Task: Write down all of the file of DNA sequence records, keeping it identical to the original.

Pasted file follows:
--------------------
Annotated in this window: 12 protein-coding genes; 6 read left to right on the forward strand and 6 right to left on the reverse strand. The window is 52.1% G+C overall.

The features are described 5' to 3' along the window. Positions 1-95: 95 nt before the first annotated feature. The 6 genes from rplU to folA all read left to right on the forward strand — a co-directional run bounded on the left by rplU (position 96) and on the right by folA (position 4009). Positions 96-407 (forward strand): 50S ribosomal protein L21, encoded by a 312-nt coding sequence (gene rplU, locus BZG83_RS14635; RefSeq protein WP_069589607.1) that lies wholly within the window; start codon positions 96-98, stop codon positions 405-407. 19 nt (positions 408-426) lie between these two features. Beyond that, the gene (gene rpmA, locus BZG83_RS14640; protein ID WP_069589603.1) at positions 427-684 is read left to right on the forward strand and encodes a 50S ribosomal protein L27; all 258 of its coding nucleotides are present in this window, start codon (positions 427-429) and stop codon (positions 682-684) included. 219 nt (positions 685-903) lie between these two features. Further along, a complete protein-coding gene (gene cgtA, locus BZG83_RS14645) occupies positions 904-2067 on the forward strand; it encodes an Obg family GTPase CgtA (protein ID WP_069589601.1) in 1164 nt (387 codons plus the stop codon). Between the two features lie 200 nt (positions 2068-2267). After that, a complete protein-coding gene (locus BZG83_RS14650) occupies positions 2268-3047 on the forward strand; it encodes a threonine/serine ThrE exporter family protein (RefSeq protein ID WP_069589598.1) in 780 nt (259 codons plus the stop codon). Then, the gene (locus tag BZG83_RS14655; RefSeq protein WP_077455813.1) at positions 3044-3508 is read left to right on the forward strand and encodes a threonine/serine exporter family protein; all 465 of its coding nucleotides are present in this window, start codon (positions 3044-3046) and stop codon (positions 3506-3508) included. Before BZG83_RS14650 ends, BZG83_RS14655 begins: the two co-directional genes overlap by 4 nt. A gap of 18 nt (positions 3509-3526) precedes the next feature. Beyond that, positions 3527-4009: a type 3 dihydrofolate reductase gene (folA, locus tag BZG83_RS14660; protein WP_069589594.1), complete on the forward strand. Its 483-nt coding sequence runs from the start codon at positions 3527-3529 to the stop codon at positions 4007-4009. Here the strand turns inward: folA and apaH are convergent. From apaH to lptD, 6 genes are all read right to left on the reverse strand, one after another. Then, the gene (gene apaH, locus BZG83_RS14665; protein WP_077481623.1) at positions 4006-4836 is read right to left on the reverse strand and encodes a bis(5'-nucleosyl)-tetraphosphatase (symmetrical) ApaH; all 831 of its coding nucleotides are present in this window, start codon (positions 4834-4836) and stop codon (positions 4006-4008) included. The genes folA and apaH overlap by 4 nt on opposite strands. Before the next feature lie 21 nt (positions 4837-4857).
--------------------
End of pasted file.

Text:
Annotated in this window: 12 protein-coding genes; 6 read left to right on the forward strand and 6 right to left on the reverse strand. The window is 52.1% G+C overall.

The features are described 5' to 3' along the window. Positions 1-95: 95 nt before the first annotated feature. The 6 genes from rplU to folA all read left to right on the forward strand — a co-directional run bounded on the left by rplU (position 96) and on the right by folA (position 4009). Positions 96-407 (forward strand): 50S ribosomal protein L21, encoded by a 312-nt coding sequence (gene rplU, locus BZG83_RS14635; RefSeq protein WP_069589607.1) that lies wholly within the window; start codon positions 96-98, stop codon positions 405-407. 19 nt (positions 408-426) lie between these two features. Beyond that, the gene (gene rpmA, locus BZG83_RS14640; protein ID WP_069589603.1) at positions 427-684 is read left to right on the forward strand and encodes a 50S ribosomal protein L27; all 258 of its coding nucleotides are present in this window, start codon (positions 427-429) and stop codon (positions 682-684) included. 219 nt (positions 685-903) lie between these two features. Further along, a complete protein-coding gene (gene cgtA, locus BZG83_RS14645) occupies positions 904-2067 on the forward strand; it encodes an Obg family GTPase CgtA (protein ID WP_069589601.1) in 1164 nt (387 codons plus the stop codon). Between the two features lie 200 nt (positions 2068-2267). After that, a complete protein-coding gene (locus BZG83_RS14650) occupies positions 2268-3047 on the forward strand; it encodes a threonine/serine ThrE exporter family protein (RefSeq protein ID WP_069589598.1) in 780 nt (259 codons plus the stop codon). Then, the gene (locus tag BZG83_RS14655; RefSeq protein WP_077455813.1) at positions 3044-3508 is read left to right on the forward strand and encodes a threonine/serine exporter family protein; all 465 of its coding nucleotides are present in this window, start codon (positions 3044-3046) and stop codon (positions 3506-3508) included. Before BZG83_RS14650 ends, BZG83_RS14655 begins: the two co-directional genes overlap by 4 nt. A gap of 18 nt (positions 3509-3526) precedes the next feature. Beyond that, positions 3527-4009: a type 3 dihydrofolate reductase gene (folA, locus tag BZG83_RS14660; protein WP_069589594.1), complete on the forward strand. Its 483-nt coding sequence runs from the start codon at positions 3527-3529 to the stop codon at positions 4007-4009. Here the strand turns inward: folA and apaH are convergent. From apaH to lptD, 6 genes are all read right to left on the reverse strand, one after another. Then, the gene (gene apaH, locus BZG83_RS14665; protein WP_077481623.1) at positions 4006-4836 is read right to left on the reverse strand and encodes a bis(5'-nucleosyl)-tetraphosphatase (symmetrical) ApaH; all 831 of its coding nucleotides are present in this window, start codon (positions 4834-4836) and stop codon (positions 4006-4008) included. The genes folA and apaH overlap by 4 nt on opposite strands. Before the next feature lie 21 nt (positions 4837-4857).